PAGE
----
The two disciples recounted what had taken place on the way, and how Jesus was made known to them in the breaking of bread.
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UNDERSTAND | By Father Greg Friedman, OFM
When new employees join a company, it’s common to have an orientation to bring new people “on board.” A new employee needs to understand both the past and the future history of the company. How can they connect with what’s gone before? How can they be part of the company’s mission for the future?
In today’s Gospel, Jesus conducts a kind of “Christian orientation” for his startled and frightened disciples—most of whom are encountering him for the first time as the risen Lord. He first reassures them that he—Jesus—is the one they knew before the crucifixion. But there have been a few changes! He’s not a ghost, he is truly alive. And he shares a meal with his friends to prove it.
But they have their doubts anyway—perhaps some of the same doubts shared by Luke’s communities years later: How could Jesus be the promised Messiah, and have suffered the terrible death by crucifixion?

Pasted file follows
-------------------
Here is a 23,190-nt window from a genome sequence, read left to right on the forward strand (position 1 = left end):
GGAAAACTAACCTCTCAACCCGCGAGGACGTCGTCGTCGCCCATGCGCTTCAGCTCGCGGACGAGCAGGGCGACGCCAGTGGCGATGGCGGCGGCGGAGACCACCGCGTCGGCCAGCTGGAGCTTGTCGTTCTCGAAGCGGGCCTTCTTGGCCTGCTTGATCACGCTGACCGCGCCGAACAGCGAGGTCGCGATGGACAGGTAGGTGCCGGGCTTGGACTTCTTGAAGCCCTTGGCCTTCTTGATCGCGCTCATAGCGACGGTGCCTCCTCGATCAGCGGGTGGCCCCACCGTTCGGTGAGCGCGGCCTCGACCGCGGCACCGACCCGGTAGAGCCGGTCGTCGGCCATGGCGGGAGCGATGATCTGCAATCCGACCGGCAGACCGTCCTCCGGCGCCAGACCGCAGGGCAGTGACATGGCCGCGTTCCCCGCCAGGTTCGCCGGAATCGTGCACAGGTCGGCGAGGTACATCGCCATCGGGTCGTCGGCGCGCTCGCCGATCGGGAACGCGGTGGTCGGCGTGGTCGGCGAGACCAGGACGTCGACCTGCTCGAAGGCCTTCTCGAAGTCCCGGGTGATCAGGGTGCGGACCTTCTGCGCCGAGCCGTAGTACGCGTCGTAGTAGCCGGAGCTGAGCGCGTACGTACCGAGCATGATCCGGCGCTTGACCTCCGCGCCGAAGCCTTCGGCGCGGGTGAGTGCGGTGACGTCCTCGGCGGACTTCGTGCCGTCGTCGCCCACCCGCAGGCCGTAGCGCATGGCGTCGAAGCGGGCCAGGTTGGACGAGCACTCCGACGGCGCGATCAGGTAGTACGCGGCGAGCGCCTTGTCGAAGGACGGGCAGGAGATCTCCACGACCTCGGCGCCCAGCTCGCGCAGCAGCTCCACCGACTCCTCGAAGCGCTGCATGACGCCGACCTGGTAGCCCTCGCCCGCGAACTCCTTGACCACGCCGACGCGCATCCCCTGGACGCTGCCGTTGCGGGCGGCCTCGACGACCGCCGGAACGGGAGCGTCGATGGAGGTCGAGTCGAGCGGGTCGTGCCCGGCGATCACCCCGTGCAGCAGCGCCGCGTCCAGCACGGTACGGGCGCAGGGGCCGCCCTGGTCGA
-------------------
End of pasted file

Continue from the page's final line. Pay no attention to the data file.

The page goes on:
And so Jesus patiently interprets the Hebrew Scriptures to explain his mission as God’s “Suffering Servant.”
But the past is only preparation for the future! The message of Good News must be preached to the ends of the earth. The disciples are now his witnesses, commissioned to carry his message to the world. And so are we who gather at our Easter Eucharist with the Risen Lord today!
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DISCUSS | By Father Dan Kroger, OFM
What does Peter say about Jesus in this week’s first reading (Acts 2:14, 22-33)?
After Jesus was killed, Peter reminds the leaders of the Jews that Jesus’ death was not the end of his story. What did God do?
According to this week’s Gospel, the two disciples recalled how the risen Christ was revealed to them on the road to Emmaus and as they sat with him eating supper. Then what happened?
Jesus invites the disciples to look at his hands and feet and to touch him. Why? What does Jesus hope that will do? When Jesus asks if they have anything to eat, what did they give him?
Then he invites them to see how everything that happened to him was in fulfilment of the scriptures. What must the disciples do?
In the Gospel, we hear about Jesus sharing a meal with his disciples. Research the types of foods that they might have eaten at that time and place.
See if you can make a dinner similar to the one they might have shared.